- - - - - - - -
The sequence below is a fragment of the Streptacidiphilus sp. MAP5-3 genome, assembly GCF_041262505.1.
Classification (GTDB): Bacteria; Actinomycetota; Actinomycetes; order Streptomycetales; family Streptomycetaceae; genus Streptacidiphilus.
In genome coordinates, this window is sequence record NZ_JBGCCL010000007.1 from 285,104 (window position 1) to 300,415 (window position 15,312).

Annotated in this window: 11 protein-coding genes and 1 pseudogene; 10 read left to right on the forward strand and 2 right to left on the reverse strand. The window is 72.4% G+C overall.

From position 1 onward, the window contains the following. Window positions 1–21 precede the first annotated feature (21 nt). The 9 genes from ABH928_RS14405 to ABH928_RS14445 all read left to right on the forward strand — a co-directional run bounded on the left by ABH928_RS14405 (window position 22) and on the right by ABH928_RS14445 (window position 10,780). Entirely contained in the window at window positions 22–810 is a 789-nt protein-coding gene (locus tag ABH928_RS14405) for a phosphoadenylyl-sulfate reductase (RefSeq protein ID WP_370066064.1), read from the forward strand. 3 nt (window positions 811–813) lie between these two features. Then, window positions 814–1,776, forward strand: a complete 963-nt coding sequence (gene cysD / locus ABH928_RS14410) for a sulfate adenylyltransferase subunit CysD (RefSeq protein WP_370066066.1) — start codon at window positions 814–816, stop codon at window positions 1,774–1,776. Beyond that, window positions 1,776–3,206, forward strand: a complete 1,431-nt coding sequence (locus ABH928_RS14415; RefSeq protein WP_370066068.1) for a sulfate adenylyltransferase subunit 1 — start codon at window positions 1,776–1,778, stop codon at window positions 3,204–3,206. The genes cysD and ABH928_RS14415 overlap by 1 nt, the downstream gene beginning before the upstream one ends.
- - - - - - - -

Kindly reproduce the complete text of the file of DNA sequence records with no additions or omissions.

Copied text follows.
The sequence below is a fragment of the Streptacidiphilus sp. MAP5-3 genome, assembly GCF_041262505.1.
Classification (GTDB): Bacteria; Actinomycetota; Actinomycetes; order Streptomycetales; family Streptomycetaceae; genus Streptacidiphilus.
In genome coordinates, this window is sequence record NZ_JBGCCL010000007.1 from 285,104 (window position 1) to 300,415 (window position 15,312).

Annotated in this window: 11 protein-coding genes and 1 pseudogene; 10 read left to right on the forward strand and 2 right to left on the reverse strand. The window is 72.4% G+C overall.

From position 1 onward, the window contains the following. Window positions 1–21 precede the first annotated feature (21 nt). The 9 genes from ABH928_RS14405 to ABH928_RS14445 all read left to right on the forward strand — a co-directional run bounded on the left by ABH928_RS14405 (window position 22) and on the right by ABH928_RS14445 (window position 10,780). Entirely contained in the window at window positions 22–810 is a 789-nt protein-coding gene (locus tag ABH928_RS14405) for a phosphoadenylyl-sulfate reductase (RefSeq protein ID WP_370066064.1), read from the forward strand. 3 nt (window positions 811–813) lie between these two features. Then, window positions 814–1,776, forward strand: a complete 963-nt coding sequence (gene cysD / locus ABH928_RS14410) for a sulfate adenylyltransferase subunit CysD (RefSeq protein WP_370066066.1) — start codon at window positions 814–816, stop codon at window positions 1,774–1,776. Beyond that, window positions 1,776–3,206, forward strand: a complete 1,431-nt coding sequence (locus ABH928_RS14415; RefSeq protein WP_370066068.1) for a sulfate adenylyltransferase subunit 1 — start codon at window positions 1,776–1,778, stop codon at window positions 3,204–3,206. The genes cysD and ABH928_RS14415 overlap by 1 nt, the downstream gene beginning before the upstream one ends.